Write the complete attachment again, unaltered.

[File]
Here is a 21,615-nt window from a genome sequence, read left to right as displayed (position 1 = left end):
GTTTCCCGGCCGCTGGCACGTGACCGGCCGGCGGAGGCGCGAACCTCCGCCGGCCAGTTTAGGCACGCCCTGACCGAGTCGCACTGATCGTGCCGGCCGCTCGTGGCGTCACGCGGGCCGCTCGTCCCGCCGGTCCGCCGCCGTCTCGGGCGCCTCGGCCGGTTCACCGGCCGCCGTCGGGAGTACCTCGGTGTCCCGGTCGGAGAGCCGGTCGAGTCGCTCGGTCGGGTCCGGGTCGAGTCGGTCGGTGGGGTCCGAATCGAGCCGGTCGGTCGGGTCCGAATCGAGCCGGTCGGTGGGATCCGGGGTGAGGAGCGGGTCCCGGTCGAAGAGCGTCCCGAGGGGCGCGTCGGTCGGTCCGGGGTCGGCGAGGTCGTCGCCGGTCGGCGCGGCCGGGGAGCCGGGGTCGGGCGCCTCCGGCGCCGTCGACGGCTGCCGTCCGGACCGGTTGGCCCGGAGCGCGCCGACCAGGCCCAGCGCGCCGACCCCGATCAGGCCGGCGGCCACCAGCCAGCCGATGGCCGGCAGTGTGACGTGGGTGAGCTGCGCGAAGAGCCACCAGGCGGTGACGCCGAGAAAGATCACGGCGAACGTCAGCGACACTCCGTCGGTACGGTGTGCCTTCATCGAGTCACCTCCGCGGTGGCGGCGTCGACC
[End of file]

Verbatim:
Here is a 21,615-nt window from a genome sequence, read left to right as displayed (position 1 = left end):
GTTTCCCGGCCGCTGGCACGTGACCGGCCGGCGGAGGCGCGAACCTCCGCCGGCCAGTTTAGGCACGCCCTGACCGAGTCGCACTGATCGTGCCGGCCGCTCGTGGCGTCACGCGGGCCGCTCGTCCCGCCGGTCCGCCGCCGTCTCGGGCGCCTCGGCCGGTTCACCGGCCGCCGTCGGGAGTACCTCGGTGTCCCGGTCGGAGAGCCGGTCGAGTCGCTCGGTCGGGTCCGGGTCGAGTCGGTCGGTGGGGTCCGAATCGAGCCGGTCGGTCGGGTCCGAATCGAGCCGGTCGGTGGGATCCGGGGTGAGGAGCGGGTCCCGGTCGAAGAGCGTCCCGAGGGGCGCGTCGGTCGGTCCGGGGTCGGCGAGGTCGTCGCCGGTCGGCGCGGCCGGGGAGCCGGGGTCGGGCGCCTCCGGCGCCGTCGACGGCTGCCGTCCGGACCGGTTGGCCCGGAGCGCGCCGACCAGGCCCAGCGCGCCGACCCCGATCAGGCCGGCGGCCACCAGCCAGCCGATGGCCGGCAGTGTGACGTGGGTGAGCTGCGCGAAGAGCCACCAGGCGGTGACGCCGAGAAAGATCACGGCGAACGTCAGCGACACTCCGTCGGTACGGTGTGCCTTCATCGAGTCACCTCCGCGGTGGCGGCGTCGACC